DANSON: (As Neil Bremer) I don't want any. Like my daughter used to say about wiping her tushy - no, me do it. No deputy mayors. Look. I know that this city has big, big issues facing it. That's why today, I want to start with something small we can all agree on. I want to ban something that sucks. Guess what it is.
BIANCULLI: The target of his ban is the plastic drinking straw. And that happens to be a pet cause among many environmentalists, including his now-15-year-old daughter, Orly, played by Kyla Kenedy. Their relationship gives "Mr. Mayor" as much comic potential as the arena of the political workplace, especially since Danson, as a father frustrated by his inability to connect with his teen daughter, takes everything in the script written by Fey and Carlock and sticks every landing on every line, even the absurdly inappropriate toss-aways. Here are Kenedy and Danson having a typically uncomfortable father-daughter chat.
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KYLA KENEDY: (As Orly Bremer) Oh, my God, Daddy, how could you do this? The straw ban is my thing.
DANSON: (As Neil Bremer) Because - because I care about things that you care - remember, I cared about Pokemon when you loved Pokemon.
KENEDY: (As Orly Bremer) Dad, how could you do this to me? I mean, everyone thinks I copied your straw ban idea. You have to take yours back.
DANSON: (As Neil Bremer) I can't do that.
KENEDY: (As Orly Bremer) Do you know what Veda (ph) said?
DANSON: (As Neil Bremer) Who's Veda?
KENEDY: (As Orly Bremer) She said that the straw ban was exactly the kind of frivolous thing she would expect from a rich, white man's daughter. She called us rich.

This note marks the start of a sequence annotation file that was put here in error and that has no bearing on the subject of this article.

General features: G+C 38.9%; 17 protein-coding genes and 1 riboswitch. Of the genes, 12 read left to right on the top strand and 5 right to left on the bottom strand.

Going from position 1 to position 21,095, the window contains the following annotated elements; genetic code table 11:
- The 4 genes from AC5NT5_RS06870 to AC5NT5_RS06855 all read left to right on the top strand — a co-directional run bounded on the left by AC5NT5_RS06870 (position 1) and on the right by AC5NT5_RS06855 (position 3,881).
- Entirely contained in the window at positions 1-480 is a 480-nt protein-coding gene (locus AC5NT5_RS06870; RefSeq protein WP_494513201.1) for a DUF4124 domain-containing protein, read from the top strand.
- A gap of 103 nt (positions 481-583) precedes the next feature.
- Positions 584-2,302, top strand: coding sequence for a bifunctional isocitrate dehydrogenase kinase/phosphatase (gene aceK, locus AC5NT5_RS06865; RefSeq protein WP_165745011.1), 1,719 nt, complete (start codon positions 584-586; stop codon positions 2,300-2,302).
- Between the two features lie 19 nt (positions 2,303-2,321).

DANSON: (As Neil Bremer) No, I'm rich. You're my plus-one. Look. You tell Veda that I was born in a walkup in Crown Heights. I slept in one bed with both my grandfathers. And one of them had something called erotic dementia.
KENEDY: (As Orly Bremer) I hate that story.
BIANCULLI: "Mr. Mayor" has other secret weapons, too, including Holly Hunter, who begins the series as the mayor's most vocal adversary. She's wonderful. So is former SNL player Bobby Moynihan as one of the mayor's political aides. And, basically, so is this entire show. NBC is premiering two episodes of "Mr. Mayor" on Thursday, the night once reserved for such great, must-see TV sitcoms as "Cheers," which began its run there almost 40 years ago. To start 2021 on a very good note, NBC has done it again. And so has Ted Danson.
DAVIES: David Bianculli is editor of the website TV Worth Watching and a professor of TV studies at Rowan University.
On tomorrow's show, we speak with Filipina journalist Maria Ressa. Her coverage of populist President Rodrigo Duterte has gotten her Internet trolls, death threats, criminal charges and Time magazine's 2018 Person of the Year award. She's the subject of a new documentary called "A Thousand Cuts." It airs Friday on the PBS series "Frontline." I hope you can join us.
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DAVIES: FRESH AIR's executive producer is Danny Miller. Our technical director and engineer is Audrey Bentham. Our interviews and reviews are produced and edited by Amy Salit, Phyllis Myers, Sam Briger, Lauren Krenzel, Heidi Saman, Teresa Madden, Ann Marie Baldonado, Thea Chaloner, Seth Kelly and Kayla Lattimore. Our associate producer of digital media is Molly Seavy-Nesper. Roberta Shorrock directs the show. For Terry Gross, I'm Dave Davies.
(SOUNDBITE OF MUSIC) Transcript provided by NPR, Copyright NPR.